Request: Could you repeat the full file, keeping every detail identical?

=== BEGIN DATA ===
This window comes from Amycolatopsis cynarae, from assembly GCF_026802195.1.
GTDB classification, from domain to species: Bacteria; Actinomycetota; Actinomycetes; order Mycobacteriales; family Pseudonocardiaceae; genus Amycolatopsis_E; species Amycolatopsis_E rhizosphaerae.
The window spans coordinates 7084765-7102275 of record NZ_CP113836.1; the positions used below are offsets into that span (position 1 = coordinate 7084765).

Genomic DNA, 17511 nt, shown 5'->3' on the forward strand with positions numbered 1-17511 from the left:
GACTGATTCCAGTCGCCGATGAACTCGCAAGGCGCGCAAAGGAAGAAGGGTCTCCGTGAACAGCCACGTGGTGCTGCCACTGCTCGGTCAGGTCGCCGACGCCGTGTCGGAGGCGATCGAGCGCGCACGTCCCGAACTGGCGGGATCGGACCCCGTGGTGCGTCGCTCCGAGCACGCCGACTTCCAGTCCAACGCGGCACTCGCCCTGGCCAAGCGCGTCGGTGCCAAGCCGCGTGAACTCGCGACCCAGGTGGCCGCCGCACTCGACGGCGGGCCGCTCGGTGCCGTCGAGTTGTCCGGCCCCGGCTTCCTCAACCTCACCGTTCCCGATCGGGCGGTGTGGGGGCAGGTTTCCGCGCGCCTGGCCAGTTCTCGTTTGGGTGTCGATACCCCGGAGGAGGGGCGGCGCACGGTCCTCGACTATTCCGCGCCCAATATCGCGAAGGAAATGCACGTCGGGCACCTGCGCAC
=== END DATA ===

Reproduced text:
This window comes from Amycolatopsis cynarae, from assembly GCF_026802195.1.
GTDB classification, from domain to species: Bacteria; Actinomycetota; Actinomycetes; order Mycobacteriales; family Pseudonocardiaceae; genus Amycolatopsis_E; species Amycolatopsis_E rhizosphaerae.
The window spans coordinates 7084765-7102275 of record NZ_CP113836.1; the positions used below are offsets into that span (position 1 = coordinate 7084765).

Genomic DNA, 17511 nt, shown 5'->3' on the forward strand with positions numbered 1-17511 from the left:
GACTGATTCCAGTCGCCGATGAACTCGCAAGGCGCGCAAAGGAAGAAGGGTCTCCGTGAACAGCCACGTGGTGCTGCCACTGCTCGGTCAGGTCGCCGACGCCGTGTCGGAGGCGATCGAGCGCGCACGTCCCGAACTGGCGGGATCGGACCCCGTGGTGCGTCGCTCCGAGCACGCCGACTTCCAGTCCAACGCGGCACTCGCCCTGGCCAAGCGCGTCGGTGCCAAGCCGCGTGAACTCGCGACCCAGGTGGCCGCCGCACTCGACGGCGGGCCGCTCGGTGCCGTCGAGTTGTCCGGCCCCGGCTTCCTCAACCTCACCGTTCCCGATCGGGCGGTGTGGGGGCAGGTTTCCGCGCGCCTGGCCAGTTCTCGTTTGGGTGTCGATACCCCGGAGGAGGGGCGGCGCACGGTCCTCGACTATTCCGCGCCCAATATCGCGAAGGAAATGCACGTCGGGCACCTGCGCAC